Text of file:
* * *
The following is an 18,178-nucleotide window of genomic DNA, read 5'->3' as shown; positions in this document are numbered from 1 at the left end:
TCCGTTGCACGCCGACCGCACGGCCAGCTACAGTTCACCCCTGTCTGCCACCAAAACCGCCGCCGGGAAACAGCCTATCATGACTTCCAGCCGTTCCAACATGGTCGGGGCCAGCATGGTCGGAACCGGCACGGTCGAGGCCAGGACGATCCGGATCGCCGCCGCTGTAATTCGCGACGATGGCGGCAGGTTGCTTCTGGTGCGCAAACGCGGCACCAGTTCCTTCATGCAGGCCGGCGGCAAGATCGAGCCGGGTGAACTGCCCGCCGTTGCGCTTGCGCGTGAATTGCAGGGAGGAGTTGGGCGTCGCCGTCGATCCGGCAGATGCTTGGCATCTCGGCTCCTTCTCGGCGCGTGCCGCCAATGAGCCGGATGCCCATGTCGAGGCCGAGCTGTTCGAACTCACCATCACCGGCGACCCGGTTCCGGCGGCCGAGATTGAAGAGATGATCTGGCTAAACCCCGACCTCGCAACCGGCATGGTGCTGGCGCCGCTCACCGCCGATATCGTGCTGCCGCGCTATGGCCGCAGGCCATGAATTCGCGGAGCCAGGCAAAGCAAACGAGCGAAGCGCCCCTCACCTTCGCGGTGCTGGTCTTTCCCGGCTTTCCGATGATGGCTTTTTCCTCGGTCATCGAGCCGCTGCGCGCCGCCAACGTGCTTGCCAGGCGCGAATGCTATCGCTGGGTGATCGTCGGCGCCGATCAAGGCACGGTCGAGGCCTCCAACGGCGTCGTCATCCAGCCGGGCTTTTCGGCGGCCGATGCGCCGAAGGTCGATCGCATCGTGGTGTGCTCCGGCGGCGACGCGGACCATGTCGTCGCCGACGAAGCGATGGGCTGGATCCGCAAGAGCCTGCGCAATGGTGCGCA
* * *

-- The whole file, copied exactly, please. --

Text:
The following is an 18,178-nucleotide window of genomic DNA, read 5'->3' as shown; positions in this document are numbered from 1 at the left end:
TCCGTTGCACGCCGACCGCACGGCCAGCTACAGTTCACCCCTGTCTGCCACCAAAACCGCCGCCGGGAAACAGCCTATCATGACTTCCAGCCGTTCCAACATGGTCGGGGCCAGCATGGTCGGAACCGGCACGGTCGAGGCCAGGACGATCCGGATCGCCGCCGCTGTAATTCGCGACGATGGCGGCAGGTTGCTTCTGGTGCGCAAACGCGGCACCAGTTCCTTCATGCAGGCCGGCGGCAAGATCGAGCCGGGTGAACTGCCCGCCGTTGCGCTTGCGCGTGAATTGCAGGGAGGAGTTGGGCGTCGCCGTCGATCCGGCAGATGCTTGGCATCTCGGCTCCTTCTCGGCGCGTGCCGCCAATGAGCCGGATGCCCATGTCGAGGCCGAGCTGTTCGAACTCACCATCACCGGCGACCCGGTTCCGGCGGCCGAGATTGAAGAGATGATCTGGCTAAACCCCGACCTCGCAACCGGCATGGTGCTGGCGCCGCTCACCGCCGATATCGTGCTGCCGCGCTATGGCCGCAGGCCATGAATTCGCGGAGCCAGGCAAAGCAAACGAGCGAAGCGCCCCTCACCTTCGCGGTGCTGGTCTTTCCCGGCTTTCCGATGATGGCTTTTTCCTCGGTCATCGAGCCGCTGCGCGCCGCCAACGTGCTTGCCAGGCGCGAATGCTATCGCTGGGTGATCGTCGGCGCCGATCAAGGCACGGTCGAGGCCTCCAACGGCGTCGTCATCCAGCCGGGCTTTTCGGCGGCCGATGCGCCGAAGGTCGATCGCATCGTGGTGTGCTCCGGCGGCGACGCGGACCATGTCGTCGCCGACGAAGCGATGGGCTGGATCCGCAAGAGCCTGCGCAATGGTGCGCA